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bhoodaan movment


Gifting of land, or Bhoodan in Hindi, is the government’s current obsession. It is on a spree of acquiring land. This is often termed as bhoodan to corporate houses. 

Bhoodan or Land Gift movement began with Acharya Vinoba Bhave in 1951 in Telangana. An inspirational icon, Vinoba Bhave’s work & dedication impacted people all across the country. He vowed to life-long celibacy as well as selfless service for others when he was as young as 10 years old. It all began on April 18th 1951, which we now know as the historic day this movement began. Vinoba Bhave stepped into the Nalgonda district, which was the epicenter of communist activity in the region. He stayed at Pochampalli, a village with about 700 families who have him a hearty welcome. He visited the ‘untouchables’ or Harijan colony, where they asked for 80 acres of land for 40 families. As documented in history, while the discussion was going on, Ram Chandra Reddy who was the local landlord, got up and exclaimed, “I will give you 100 acres for these people.”

This made Vinoba come up with an idea, that this may have the solution for possibly  resolving land issues across the country. Soon, this movement led to become the Gramdan or village-gift movement and went through many levels of allied programmes and initiatives. In October 1951 rose a demand for fifty million acres of land for the landless in the whole of India by 1957, thus turning a small goal into a mass-scale movement. The success lasted until 1957, post which it slowly faded.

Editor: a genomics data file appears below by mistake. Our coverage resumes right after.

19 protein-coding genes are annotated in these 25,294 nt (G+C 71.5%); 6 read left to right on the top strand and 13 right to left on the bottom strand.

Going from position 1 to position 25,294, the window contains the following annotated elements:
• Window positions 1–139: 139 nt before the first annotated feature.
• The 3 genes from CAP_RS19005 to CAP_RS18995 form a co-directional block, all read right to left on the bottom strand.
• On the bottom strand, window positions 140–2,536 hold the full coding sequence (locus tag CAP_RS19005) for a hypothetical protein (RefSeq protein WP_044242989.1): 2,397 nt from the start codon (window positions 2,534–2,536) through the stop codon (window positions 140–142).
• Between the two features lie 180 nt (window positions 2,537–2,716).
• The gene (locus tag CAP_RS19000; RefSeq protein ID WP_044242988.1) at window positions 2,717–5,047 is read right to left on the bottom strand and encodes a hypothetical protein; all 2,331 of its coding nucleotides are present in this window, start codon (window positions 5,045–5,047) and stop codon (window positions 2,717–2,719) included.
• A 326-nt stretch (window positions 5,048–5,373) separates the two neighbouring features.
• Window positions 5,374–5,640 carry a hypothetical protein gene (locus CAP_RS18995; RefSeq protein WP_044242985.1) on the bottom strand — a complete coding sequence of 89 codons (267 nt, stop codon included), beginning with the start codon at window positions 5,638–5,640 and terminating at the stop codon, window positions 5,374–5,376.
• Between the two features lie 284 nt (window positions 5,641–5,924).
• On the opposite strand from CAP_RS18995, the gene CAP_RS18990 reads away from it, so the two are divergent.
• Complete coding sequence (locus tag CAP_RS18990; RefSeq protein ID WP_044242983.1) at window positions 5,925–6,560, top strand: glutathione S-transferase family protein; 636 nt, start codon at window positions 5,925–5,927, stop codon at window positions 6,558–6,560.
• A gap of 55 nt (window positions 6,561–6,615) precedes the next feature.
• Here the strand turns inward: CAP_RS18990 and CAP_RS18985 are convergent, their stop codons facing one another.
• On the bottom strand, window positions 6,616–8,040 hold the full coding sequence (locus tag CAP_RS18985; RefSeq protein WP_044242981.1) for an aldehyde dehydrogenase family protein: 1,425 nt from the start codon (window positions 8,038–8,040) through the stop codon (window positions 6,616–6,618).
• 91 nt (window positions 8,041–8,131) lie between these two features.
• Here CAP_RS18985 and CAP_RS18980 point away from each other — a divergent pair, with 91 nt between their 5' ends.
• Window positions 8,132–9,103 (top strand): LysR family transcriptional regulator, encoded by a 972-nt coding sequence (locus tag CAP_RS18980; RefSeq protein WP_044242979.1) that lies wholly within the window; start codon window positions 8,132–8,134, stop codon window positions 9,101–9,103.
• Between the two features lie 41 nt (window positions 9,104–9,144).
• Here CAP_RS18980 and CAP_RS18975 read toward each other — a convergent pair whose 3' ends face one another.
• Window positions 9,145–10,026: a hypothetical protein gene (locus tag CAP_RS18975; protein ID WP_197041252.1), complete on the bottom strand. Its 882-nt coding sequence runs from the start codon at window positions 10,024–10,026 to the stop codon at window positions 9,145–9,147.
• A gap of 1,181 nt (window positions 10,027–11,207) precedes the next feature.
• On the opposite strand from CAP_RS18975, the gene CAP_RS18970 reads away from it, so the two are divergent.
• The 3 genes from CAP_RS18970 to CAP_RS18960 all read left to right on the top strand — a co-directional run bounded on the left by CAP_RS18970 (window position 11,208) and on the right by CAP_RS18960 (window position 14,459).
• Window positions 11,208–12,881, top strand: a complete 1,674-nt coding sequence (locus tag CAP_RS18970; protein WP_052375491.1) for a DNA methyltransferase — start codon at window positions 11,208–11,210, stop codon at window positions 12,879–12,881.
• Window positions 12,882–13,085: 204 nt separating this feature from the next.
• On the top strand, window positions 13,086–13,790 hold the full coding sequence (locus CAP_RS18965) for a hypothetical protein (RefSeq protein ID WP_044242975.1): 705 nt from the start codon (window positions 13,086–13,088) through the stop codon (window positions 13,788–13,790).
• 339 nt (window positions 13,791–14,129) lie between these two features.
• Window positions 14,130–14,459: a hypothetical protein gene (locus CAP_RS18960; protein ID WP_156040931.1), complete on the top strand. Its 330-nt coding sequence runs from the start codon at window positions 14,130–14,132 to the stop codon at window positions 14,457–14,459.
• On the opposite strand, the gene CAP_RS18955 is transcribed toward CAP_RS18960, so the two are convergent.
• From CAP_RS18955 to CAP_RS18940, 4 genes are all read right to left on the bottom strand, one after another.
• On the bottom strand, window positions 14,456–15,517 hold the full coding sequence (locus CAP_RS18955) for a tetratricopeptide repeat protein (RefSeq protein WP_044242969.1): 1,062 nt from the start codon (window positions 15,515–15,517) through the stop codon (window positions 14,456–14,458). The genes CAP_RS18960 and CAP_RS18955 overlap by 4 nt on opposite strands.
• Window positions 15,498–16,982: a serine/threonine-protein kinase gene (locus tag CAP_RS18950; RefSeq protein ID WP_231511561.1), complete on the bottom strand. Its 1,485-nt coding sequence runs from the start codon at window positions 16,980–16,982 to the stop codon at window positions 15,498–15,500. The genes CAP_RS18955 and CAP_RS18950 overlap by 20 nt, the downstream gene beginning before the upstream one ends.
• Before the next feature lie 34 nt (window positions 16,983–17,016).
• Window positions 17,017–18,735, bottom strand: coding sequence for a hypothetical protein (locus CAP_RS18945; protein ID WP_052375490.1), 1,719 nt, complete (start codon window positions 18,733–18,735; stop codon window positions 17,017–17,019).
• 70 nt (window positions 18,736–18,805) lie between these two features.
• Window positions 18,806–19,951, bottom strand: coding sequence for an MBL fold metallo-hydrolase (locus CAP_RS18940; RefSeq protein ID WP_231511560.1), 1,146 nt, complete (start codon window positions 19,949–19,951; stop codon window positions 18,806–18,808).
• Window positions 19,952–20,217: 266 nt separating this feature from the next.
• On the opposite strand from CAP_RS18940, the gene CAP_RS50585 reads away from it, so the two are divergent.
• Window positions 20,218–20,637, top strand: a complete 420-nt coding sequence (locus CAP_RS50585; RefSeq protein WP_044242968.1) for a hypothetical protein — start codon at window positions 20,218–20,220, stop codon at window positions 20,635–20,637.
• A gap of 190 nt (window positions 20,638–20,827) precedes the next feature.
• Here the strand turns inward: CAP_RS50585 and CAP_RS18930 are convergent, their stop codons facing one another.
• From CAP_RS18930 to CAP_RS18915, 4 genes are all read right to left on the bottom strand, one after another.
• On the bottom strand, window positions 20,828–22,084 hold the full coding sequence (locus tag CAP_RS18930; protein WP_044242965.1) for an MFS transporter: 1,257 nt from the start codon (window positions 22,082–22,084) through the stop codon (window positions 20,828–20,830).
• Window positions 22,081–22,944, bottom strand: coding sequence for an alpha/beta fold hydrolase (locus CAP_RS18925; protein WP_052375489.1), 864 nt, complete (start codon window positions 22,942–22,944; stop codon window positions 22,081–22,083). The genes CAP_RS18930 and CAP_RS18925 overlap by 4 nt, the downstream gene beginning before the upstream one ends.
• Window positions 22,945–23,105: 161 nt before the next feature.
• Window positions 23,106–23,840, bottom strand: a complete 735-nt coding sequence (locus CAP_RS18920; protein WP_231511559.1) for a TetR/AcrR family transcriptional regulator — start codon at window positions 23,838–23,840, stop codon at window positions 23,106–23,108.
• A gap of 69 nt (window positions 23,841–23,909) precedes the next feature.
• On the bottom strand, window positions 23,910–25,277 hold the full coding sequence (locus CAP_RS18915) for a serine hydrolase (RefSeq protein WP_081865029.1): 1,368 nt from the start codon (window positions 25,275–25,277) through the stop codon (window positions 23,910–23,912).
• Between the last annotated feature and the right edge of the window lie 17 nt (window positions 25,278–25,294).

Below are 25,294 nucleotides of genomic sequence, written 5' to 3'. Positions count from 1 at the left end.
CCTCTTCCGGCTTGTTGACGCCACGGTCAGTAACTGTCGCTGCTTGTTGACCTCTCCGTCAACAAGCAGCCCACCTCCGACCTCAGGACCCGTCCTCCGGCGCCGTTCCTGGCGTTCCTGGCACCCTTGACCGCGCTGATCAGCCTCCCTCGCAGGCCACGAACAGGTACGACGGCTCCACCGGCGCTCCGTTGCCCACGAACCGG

Outcomes of the Bhoodan Movement 

It gained a lot of success, especially in Northern India in UP and Bihar. Over 4.5million acres of land in India was given as a donation by 1957. The basic belief of land being a gift of earth, which belonged to everyone, made its way into minds of everyone. Over time, many problems later crept into the movement, such as slow progress, bribery, fake land donation, greed to get more land, or wrong implementation in some regions. The movement later failed due to increasing misuse of a voluntary movement for self-serving purposes by a few. 


The Bhoodan movement is one of the most prominent land reformation movements in India and is often referred to as the “bloodless revolution” as the movement was voluntary in nature. This is an important historical event, and government exam aspirants should have good knowledge of it.

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